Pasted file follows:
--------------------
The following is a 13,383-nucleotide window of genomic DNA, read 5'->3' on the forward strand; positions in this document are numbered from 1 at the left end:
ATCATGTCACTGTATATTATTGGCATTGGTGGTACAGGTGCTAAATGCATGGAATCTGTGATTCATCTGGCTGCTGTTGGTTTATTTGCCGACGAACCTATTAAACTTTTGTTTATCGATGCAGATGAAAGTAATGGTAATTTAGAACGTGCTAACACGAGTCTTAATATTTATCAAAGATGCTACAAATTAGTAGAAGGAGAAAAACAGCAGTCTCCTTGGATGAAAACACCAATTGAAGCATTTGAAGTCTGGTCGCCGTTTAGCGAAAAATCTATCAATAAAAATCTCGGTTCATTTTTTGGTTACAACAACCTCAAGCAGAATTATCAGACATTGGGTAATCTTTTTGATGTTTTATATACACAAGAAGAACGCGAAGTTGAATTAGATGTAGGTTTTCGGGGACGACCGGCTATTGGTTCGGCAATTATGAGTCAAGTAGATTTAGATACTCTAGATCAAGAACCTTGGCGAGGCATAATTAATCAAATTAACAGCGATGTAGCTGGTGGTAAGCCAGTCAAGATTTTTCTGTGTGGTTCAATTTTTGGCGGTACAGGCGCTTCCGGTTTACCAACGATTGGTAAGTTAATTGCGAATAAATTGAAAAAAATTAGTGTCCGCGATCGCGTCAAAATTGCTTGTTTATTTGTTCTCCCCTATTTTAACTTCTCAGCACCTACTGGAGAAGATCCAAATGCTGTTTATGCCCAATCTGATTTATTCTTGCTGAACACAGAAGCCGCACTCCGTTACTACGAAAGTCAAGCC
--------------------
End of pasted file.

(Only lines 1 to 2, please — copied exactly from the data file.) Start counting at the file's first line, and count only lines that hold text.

The following is a 13,383-nucleotide window of genomic DNA, read 5'->3' on the forward strand; positions in this document are numbered from 1 at the left end:
ATCATGTCACTGTATATTATTGGCATTGGTGGTACAGGTGCTAAATGCATGGAATCTGTGATTCATCTGGCTGCTGTTGGTTTATTTGCCGACGAACCTATTAAACTTTTGTTTATCGATGCAGATGAAAGTAATGGTAATTTAGAACGTGCTAACACGAGTCTTAATATTTATCAAAGATGCTACAAATTAGTAGAAGGAGAAAAACAGCAGTCTCCTTGGATGAAAACACCAATTGAAGCATTTGAAGTCTGGTCGCCGTTTAGCGAAAAATCTATCAATAAAAATCTCGGTTCATTTTTTGGTTACAACAACCTCAAGCAGAATTATCAGACATTGGGTAATCTTTTTGATGTTTTATATACACAAGAAGAACGCGAAGTTGAATTAGATGTAGGTTTTCGGGGACGACCGGCTATTGGTTCGGCAATTATGAGTCAAGTAGATTTAGATACTCTAGATCAAGAACCTTGGCGAGGCATAATTAATCAAATTAACAGCGATGTAGCTGGTGGTAAGCCAGTCAAGATTTTTCTGTGTGGTTCAATTTTTGGCGGTACAGGCGCTTCCGGTTTACCAACGATTGGTAAGTTAATTGCGAATAAATTGAAAAAAATTAGTGTCCGCGATCGCGTCAAAATTGCTTGTTTATTTGTTCTCCCCTATTTTAACTTCTCAGCACCTACTGGAGAAGATCCAAATGCTGTTTATGCCCAATCTGATTTATTCTTGCTGAACACAGAAGCCGCACTCCGTTACTACGAAAGTCAAGCC